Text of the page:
A site map (or sitemap) is a list of pages of a web site accessible to crawlers or users. It can be either a document in any form used as a planning tool for Web design, or a Web page that lists the pages on a Web site, typically organized in hierarchical fashion. There are two popular versions of a site map. An XML Sitemap is a structured format that a user doesn't need to see, but it tells the search engine about the pages in your site, their relative importance to each other, and how often they are updated. HTML sitemaps are designed for the user to help them find content on the page, and don't need to include each and every subpage. This helps visitors and search engine bots find pages on the site.
Since Bing, Yahoo, Ask, and Google use the same protocol, having a Sitemap lets the four biggest search engines have the updated page information. Sitemaps do not guarantee all links will be crawled, and being crawled does not guarantee indexing. However, a Sitemap is still the best insurance for getting a search engine to learn about your entire site.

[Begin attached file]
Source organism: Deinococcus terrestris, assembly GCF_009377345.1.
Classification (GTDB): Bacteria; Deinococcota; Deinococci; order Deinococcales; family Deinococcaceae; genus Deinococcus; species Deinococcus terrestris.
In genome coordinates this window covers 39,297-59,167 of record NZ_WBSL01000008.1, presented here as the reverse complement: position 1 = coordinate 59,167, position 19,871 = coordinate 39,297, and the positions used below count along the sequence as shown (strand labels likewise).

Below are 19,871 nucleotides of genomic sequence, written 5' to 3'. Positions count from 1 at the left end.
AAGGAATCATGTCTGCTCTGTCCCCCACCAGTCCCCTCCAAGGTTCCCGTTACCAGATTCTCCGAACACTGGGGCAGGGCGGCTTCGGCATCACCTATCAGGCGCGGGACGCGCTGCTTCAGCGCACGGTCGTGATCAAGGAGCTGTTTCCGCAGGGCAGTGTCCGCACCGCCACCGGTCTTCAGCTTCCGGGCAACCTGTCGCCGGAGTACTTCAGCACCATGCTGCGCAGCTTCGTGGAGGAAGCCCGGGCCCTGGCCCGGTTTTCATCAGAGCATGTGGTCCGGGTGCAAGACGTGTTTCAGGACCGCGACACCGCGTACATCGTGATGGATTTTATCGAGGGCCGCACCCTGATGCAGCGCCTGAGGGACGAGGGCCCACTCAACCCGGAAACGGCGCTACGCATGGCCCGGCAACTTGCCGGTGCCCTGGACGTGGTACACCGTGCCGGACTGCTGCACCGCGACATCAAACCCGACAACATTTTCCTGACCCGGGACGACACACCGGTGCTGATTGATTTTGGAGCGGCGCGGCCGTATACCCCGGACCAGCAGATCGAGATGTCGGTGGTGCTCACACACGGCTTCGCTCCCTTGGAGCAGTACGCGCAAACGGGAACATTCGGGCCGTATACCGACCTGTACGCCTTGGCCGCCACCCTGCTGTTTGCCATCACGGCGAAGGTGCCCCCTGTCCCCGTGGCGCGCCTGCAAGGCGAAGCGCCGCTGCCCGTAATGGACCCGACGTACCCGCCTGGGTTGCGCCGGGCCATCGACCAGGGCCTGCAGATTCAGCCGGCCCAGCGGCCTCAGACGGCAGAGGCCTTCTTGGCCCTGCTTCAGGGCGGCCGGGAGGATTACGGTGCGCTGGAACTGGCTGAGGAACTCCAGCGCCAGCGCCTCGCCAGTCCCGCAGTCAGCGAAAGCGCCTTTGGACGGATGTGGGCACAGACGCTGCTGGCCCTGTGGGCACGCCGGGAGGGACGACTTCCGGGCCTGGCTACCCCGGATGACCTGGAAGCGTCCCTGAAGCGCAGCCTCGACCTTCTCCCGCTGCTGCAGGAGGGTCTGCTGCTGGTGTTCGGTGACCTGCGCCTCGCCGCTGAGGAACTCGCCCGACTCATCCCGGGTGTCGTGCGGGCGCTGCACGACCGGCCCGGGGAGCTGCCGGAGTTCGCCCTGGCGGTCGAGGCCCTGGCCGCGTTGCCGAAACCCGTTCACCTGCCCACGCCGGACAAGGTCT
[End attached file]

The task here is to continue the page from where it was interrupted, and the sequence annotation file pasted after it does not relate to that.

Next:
Sitemaps are particularly beneficial on websites where:
- some areas of the website are not available through the browsable interface, or
- webmasters use rich Ajax, Silverlight, or Flash content that is not normally processed by search engines.
The Sitemap Protocol format consists of XML tags. The file itself must be UTF-8 encoded. Sitemaps can also be just a plain text list of URLs. They can also be compressed in .gz format.
A sample Sitemap that contains just one URL and uses all optional tags is shown below.
<?xml version="1.0" encoding="utf-8"?>
For more information on the Sitemaps protocol, please visit http://www.sitemaps.org/index.html or http://en.wikipedia.org/wiki/Google_Sitemaps